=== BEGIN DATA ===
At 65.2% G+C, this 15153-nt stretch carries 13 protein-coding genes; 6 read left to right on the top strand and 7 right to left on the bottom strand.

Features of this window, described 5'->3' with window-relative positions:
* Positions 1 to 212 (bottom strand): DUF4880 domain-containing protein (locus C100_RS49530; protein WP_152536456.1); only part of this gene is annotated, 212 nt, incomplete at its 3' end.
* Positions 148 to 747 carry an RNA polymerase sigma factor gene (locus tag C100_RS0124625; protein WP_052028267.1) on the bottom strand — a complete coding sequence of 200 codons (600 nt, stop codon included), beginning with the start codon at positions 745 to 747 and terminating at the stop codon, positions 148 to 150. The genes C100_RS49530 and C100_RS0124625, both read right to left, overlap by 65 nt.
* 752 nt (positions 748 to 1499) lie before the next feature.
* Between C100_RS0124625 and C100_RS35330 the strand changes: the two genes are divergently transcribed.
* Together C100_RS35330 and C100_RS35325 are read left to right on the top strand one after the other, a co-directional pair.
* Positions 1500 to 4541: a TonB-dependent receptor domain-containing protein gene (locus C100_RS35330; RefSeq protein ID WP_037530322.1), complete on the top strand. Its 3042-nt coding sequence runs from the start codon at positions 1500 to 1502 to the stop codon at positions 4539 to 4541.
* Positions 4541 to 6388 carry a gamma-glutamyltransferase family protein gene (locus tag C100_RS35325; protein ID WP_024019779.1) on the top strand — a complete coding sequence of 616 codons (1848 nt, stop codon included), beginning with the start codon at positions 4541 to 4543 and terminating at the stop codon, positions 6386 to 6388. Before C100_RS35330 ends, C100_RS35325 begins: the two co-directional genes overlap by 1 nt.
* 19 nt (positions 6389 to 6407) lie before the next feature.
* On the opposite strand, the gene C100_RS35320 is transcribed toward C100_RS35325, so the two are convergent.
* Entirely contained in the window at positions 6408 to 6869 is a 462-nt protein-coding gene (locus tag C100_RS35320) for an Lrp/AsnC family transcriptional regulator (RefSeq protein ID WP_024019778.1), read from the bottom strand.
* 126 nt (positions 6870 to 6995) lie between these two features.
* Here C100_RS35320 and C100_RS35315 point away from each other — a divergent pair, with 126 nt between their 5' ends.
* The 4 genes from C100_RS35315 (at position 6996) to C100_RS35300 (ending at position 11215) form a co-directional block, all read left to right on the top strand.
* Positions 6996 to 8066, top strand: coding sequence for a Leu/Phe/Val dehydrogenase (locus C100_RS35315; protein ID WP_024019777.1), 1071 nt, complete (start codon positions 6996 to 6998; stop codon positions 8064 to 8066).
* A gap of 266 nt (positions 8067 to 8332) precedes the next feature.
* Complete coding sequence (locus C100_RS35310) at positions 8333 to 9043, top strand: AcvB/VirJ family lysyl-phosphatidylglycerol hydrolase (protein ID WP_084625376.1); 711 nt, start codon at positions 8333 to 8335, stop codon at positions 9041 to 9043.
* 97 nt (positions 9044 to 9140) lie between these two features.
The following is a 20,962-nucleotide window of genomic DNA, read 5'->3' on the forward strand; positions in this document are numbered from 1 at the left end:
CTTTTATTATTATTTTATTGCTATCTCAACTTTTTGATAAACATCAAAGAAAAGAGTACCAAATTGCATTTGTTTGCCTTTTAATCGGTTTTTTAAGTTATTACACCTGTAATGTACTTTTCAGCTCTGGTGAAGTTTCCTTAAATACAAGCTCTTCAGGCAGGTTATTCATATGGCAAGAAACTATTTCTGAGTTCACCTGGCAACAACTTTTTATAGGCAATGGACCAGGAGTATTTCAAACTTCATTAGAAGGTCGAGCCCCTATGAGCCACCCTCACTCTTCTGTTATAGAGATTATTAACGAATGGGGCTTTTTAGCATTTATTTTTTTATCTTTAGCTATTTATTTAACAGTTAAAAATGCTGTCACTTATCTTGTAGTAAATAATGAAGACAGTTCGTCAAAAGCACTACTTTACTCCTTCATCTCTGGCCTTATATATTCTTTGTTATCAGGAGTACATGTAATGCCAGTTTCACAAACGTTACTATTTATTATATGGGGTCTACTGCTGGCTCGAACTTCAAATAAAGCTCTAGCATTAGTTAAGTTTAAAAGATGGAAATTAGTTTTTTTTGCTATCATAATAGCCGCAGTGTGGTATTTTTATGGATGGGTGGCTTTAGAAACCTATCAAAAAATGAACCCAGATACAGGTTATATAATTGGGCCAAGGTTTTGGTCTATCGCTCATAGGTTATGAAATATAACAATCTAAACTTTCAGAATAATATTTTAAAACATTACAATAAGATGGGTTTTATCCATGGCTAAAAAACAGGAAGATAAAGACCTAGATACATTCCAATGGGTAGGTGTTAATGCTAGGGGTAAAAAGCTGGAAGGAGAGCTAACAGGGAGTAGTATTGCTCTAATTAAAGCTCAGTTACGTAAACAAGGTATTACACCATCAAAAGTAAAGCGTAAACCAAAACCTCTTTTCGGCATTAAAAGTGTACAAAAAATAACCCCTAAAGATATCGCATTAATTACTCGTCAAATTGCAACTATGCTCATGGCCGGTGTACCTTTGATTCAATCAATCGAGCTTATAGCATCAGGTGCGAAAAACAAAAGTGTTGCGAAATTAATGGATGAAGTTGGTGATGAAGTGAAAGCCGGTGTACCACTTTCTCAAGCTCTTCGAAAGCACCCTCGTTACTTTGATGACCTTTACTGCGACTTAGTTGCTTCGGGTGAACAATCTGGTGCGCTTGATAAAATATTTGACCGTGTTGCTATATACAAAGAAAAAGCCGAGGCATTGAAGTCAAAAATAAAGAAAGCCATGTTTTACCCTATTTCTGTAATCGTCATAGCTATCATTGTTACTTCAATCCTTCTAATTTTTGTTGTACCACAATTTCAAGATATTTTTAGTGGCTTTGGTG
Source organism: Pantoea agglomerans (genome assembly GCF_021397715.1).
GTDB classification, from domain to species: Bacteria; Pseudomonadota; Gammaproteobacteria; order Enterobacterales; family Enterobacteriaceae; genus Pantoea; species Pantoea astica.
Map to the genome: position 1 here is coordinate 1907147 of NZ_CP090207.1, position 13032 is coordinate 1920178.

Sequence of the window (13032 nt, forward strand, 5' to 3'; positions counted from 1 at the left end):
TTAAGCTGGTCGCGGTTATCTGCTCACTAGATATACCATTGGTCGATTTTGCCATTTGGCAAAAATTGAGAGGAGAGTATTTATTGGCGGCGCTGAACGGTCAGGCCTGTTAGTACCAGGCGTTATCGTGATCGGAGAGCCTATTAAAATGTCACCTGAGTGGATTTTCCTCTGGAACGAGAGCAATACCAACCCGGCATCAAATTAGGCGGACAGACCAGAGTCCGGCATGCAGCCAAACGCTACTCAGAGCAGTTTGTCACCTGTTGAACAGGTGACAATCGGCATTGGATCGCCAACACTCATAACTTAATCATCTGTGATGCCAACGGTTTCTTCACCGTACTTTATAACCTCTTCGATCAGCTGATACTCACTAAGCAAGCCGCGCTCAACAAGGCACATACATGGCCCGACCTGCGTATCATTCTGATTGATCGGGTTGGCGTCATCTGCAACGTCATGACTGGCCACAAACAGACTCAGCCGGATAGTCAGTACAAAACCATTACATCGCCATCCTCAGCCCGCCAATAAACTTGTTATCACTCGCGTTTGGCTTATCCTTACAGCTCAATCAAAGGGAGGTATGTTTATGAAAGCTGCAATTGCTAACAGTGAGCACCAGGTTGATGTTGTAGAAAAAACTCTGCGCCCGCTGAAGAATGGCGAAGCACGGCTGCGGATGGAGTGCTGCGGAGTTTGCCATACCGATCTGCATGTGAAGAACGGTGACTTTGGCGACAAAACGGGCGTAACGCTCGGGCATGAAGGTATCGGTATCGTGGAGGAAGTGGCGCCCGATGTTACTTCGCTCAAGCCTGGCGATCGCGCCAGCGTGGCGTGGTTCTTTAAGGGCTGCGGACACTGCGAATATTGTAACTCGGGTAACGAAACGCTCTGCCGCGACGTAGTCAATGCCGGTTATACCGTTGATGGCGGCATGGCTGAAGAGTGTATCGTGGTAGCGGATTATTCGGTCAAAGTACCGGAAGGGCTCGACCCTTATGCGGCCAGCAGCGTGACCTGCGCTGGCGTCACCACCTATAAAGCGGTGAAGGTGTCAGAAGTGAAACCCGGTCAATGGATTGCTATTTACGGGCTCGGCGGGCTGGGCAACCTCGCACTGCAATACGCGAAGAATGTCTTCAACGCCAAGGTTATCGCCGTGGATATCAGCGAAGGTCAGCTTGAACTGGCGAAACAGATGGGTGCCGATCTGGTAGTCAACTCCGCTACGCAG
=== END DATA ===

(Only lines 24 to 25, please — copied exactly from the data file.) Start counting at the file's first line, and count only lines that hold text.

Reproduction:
Map to the genome: position 1 here is coordinate 1907147 of NZ_CP090207.1, position 13032 is coordinate 1920178.

Sequence of the window (13032 nt, forward strand, 5' to 3'; positions counted from 1 at the left end):